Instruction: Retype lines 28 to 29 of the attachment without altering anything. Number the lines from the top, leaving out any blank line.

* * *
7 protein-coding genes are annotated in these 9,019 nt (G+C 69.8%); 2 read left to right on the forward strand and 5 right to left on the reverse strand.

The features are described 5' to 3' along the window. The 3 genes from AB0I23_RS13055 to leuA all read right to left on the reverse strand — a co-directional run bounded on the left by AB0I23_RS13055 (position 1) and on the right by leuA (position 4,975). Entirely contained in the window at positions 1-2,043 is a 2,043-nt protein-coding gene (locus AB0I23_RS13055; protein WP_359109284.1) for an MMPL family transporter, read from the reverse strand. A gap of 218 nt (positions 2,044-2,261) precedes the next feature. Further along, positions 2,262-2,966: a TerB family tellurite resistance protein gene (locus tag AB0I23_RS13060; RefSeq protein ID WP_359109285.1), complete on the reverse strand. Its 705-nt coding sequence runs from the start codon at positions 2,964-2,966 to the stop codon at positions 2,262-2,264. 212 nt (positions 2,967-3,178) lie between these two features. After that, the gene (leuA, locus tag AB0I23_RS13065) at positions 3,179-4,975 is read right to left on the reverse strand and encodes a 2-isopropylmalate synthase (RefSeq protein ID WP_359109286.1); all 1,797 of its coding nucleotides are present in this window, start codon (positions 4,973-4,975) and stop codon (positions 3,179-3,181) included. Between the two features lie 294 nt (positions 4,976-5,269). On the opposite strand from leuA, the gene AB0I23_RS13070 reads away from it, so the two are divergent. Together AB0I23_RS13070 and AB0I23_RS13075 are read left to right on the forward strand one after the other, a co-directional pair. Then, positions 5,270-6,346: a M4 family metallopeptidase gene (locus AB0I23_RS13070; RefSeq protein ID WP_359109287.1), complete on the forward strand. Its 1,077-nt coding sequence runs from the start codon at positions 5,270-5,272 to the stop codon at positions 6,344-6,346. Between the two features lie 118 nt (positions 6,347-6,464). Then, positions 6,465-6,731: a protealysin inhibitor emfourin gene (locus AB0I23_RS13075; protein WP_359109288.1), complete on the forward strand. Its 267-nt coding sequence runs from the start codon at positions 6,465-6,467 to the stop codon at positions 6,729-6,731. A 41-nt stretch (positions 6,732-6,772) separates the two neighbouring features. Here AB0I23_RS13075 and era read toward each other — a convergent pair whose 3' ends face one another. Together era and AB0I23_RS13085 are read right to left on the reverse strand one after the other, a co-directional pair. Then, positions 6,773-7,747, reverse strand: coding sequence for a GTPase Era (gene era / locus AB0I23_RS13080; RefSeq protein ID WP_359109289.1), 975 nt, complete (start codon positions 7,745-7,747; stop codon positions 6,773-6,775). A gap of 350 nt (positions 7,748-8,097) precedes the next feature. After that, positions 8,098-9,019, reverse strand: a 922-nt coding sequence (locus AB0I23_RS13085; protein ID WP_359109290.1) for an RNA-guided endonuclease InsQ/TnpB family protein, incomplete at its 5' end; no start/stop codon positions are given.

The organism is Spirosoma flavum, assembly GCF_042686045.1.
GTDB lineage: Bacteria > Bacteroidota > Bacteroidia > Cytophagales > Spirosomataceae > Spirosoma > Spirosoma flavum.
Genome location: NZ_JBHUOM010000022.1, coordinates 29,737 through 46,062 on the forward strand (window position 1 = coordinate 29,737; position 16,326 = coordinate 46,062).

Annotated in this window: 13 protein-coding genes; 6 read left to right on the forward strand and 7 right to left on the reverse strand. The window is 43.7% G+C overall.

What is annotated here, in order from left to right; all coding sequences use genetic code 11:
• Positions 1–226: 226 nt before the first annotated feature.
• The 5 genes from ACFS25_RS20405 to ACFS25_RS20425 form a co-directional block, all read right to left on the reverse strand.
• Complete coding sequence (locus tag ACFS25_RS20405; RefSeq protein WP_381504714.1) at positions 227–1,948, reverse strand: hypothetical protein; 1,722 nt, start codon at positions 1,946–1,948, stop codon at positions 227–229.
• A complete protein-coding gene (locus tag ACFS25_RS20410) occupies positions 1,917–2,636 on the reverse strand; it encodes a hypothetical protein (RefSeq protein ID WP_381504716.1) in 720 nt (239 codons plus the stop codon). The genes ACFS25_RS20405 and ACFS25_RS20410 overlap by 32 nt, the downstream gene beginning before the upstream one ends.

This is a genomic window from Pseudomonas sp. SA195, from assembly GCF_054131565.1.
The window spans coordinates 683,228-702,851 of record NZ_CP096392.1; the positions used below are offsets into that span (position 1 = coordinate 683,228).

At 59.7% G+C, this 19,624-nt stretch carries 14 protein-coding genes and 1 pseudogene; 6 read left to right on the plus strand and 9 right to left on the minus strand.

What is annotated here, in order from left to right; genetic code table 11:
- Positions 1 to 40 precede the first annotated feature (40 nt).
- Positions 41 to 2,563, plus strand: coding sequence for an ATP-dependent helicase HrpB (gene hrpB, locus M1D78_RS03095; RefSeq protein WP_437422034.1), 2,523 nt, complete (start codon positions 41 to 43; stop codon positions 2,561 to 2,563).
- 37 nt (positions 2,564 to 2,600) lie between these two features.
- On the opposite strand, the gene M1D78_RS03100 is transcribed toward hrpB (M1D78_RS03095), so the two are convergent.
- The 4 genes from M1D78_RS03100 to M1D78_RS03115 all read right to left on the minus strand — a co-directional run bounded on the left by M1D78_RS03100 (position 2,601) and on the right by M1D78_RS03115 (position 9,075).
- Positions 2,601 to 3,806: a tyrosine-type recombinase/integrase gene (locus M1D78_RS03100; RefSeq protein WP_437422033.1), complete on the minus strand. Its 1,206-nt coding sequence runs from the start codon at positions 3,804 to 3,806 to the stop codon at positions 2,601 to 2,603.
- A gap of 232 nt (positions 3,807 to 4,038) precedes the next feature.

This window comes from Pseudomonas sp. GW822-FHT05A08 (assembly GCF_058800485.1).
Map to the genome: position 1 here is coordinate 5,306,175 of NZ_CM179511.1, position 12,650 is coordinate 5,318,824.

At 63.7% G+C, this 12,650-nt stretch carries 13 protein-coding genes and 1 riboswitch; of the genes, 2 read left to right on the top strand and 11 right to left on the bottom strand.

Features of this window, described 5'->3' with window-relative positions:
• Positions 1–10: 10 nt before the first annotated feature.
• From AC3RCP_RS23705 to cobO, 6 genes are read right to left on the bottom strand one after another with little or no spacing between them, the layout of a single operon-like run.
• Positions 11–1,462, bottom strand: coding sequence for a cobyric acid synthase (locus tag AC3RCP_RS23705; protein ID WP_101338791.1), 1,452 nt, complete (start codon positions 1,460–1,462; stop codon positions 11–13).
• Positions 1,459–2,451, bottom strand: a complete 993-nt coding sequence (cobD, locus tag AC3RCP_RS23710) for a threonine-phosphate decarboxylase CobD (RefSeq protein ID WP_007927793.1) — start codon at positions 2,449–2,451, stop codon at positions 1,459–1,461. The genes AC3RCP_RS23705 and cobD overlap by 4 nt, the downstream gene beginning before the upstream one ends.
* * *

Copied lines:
• From AC3RCP_RS23705 to cobO, 6 genes are read right to left on the bottom strand one after another with little or no spacing between them, the layout of a single operon-like run.
• Positions 11–1,462, bottom strand: coding sequence for a cobyric acid synthase (locus tag AC3RCP_RS23705; protein ID WP_101338791.1), 1,452 nt, complete (start codon positions 1,460–1,462; stop codon positions 11–13).